We’ve had lots more Dahlish excitement here in the alphabet soup kitchen. The other day, the copy of The BFG I’d won in Becky Levine’s recent giveaway arrived. WooHoo! I was absolutely thrilled because, love Dahl though I may, I did not own a copy of his personal favorite. Now I can hardly wait to reread it, that is, if I can get my hands on it long enough.
You see, there’s this little matter of the Paddingtons. Over 30 of them live here, and they all love Becky. That’s because she voted them her favorite bear over Pooh a couple years back (Pooh who?).
They cheered when they saw her name on the padded mailer and then, I’m sorry to report, there was a little furry kerfuffle over who should read The BFG first. I wasn’t even in the running, and couldn’t distract them with a freshly made marmalade sandwich.
So, after I ate the sandwich (somebody had to), I dug into my newly arrived used copy of Memories with Food at Gipsy House, a cookbook Dahl co-wrote with his wife Felicity (Liccy). What better way to top off Roald Dahl Month than by trying one of the recipes he and his family enjoyed while living at their estate in Great Missenden, Buckinghamshire!
You’ll note the title of this cookbook contains the word, “memories,” and I happily read through family stories, anecdotes and assorted bits and bobs about Dahl’s childhood, holiday celebrations and travels with Liccy. I was tickled to learn Dahl shares my abiding belief:
A great meal is only fifty per cent great food and you remember it not so much for what you ate but for the person you were with and the ambience and the atmosphere and the surroundings.
Roald and Liccy had seven children between them when they married in 1983. It was fun imagining the rollicking good stories told at the 12-foot long pine farmhouse table, when children, grandchildren, other relatives and friends sat down to a meal. Liccy explains this table was so much more for Roald:
One day I looked at this very long man, my husband, sitting at the head of our extraordinarily long farmhouse table, as usual, surrounded by many people all enjoying a good meal, and I realized this was the hub of his life — this table, our family and all the funny people who join us. He dictates all his letters from this table. He reads and listens to music sitting at this table. He is interviewed at this table. He telephones from this table. The only thing he doesn’t do is write at this table. It is a large part of his life, a life so full of experiences that could never have been dreamed up, even by him.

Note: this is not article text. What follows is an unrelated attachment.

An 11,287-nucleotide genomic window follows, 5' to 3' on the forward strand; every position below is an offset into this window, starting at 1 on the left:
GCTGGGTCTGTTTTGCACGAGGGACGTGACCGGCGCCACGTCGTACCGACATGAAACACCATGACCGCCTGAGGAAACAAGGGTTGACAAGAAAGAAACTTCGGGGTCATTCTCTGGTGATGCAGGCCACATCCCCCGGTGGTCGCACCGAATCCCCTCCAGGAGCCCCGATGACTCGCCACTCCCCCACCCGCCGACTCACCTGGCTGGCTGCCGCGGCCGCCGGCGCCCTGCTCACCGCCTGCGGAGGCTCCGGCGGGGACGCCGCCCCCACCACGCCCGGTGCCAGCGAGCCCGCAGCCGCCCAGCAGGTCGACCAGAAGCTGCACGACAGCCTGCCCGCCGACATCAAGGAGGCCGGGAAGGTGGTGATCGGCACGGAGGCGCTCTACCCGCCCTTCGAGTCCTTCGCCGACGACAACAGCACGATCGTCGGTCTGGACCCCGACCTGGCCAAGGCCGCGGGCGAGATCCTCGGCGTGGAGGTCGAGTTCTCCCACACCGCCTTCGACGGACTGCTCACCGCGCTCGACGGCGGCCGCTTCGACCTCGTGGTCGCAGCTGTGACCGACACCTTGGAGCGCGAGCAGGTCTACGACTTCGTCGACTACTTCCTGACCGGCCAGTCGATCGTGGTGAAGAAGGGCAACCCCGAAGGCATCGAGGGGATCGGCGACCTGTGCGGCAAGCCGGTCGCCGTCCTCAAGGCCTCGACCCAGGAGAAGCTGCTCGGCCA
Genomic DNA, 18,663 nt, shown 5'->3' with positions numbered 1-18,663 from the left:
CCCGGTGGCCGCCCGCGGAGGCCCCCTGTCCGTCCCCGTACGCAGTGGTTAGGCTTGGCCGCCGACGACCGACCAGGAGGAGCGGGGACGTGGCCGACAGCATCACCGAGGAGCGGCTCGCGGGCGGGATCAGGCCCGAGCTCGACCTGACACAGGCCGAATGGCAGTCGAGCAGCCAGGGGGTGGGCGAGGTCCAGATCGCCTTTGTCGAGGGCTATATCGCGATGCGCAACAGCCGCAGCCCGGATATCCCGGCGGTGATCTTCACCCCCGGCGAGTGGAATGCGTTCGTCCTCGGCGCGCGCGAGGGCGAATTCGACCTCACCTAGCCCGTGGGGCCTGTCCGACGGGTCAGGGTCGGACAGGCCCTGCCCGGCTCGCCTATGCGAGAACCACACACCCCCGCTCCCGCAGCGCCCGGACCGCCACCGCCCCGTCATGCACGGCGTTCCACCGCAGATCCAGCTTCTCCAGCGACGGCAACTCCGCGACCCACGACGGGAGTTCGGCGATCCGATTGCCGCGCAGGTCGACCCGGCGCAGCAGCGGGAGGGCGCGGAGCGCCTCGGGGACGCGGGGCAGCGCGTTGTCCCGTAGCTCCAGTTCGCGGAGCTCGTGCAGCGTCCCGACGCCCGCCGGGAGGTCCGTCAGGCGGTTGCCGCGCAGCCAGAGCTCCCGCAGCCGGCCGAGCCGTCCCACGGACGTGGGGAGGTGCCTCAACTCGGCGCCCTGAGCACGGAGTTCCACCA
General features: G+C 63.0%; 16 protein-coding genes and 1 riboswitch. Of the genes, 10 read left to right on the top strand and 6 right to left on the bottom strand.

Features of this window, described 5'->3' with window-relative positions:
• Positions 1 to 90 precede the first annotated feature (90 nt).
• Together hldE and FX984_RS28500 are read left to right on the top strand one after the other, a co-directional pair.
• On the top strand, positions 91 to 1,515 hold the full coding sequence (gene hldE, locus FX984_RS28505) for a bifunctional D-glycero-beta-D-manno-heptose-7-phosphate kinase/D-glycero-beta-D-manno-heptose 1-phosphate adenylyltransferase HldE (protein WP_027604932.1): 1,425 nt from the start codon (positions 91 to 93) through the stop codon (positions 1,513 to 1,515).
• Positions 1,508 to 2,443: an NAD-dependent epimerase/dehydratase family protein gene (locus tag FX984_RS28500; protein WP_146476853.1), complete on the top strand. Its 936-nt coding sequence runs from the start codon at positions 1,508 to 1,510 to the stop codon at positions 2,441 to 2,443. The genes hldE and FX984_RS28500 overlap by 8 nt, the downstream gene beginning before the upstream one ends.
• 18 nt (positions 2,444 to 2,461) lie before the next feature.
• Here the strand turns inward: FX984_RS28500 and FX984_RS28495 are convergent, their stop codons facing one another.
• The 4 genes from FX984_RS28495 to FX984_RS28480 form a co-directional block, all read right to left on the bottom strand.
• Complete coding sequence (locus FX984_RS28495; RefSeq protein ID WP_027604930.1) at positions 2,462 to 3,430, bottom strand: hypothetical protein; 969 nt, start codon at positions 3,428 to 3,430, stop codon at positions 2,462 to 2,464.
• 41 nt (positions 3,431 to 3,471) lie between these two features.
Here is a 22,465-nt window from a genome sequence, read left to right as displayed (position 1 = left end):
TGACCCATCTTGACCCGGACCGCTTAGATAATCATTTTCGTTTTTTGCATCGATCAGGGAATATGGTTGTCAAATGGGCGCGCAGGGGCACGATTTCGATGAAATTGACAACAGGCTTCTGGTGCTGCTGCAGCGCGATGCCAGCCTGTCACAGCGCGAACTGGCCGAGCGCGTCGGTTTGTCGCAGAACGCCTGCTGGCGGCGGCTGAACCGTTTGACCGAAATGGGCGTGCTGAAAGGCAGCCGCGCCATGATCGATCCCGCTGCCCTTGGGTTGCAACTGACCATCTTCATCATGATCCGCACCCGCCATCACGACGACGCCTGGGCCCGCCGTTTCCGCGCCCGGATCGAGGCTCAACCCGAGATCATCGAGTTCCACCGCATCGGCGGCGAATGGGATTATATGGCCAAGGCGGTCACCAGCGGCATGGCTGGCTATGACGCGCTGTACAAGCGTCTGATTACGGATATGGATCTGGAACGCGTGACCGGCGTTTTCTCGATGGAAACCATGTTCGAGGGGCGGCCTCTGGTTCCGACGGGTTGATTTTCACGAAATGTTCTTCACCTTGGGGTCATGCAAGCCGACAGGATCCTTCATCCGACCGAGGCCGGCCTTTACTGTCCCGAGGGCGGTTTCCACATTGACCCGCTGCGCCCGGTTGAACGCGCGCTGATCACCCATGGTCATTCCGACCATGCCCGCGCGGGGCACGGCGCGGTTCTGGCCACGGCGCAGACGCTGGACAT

So, which recipe did I try? Well, a soup, of course. What I found quite interesting is that the Dahls always had a live-in cook — a woman between the ages of 20-30, who stayed with them for just a year and was treated like a member of the family. They were of varying degrees of competence, bringing recipes from their home countries, inventing new ones, blossoming under Liccy’s guidance.
I found the recipe for Smoked Bacon and Split Yellow Pea Soup following an essay in which Dahl explains why he loathes Christmas. The recipe came from Australian cook Sandy Andersen and is just perfect for this time of year with its autumn colors (red tomatoes, yellow peas, brown bacon, orange broth).
It was simple enough to make — pre-soak the peas for about an hour, brown the bacon and chopped veggies a little before adding the peas, tomatoes, garlic, bay leaf, parsley and chicken stock, then simmer for an hour or so.
I followed the recipe to a “T” and expected a much thicker soup. There was no mention of puréeing it or simmering longer if one preferred something thicker, you know, like the proverbial “pea soup.”
This was my first time eating yellow split peas — they reminded me of corn kernels and were quite pretty floating around in the broth. They weren’t soft and mushy at all, leaving me to wonder what would happen if I simmered longer next time. But the flavor was good, the soup restorative and healthy, and I’ll definitely make it again. Of course I remembered Dahl’s story about heating up a can of pea soup in the fireplace and having it explode while he was at boarding school. ☺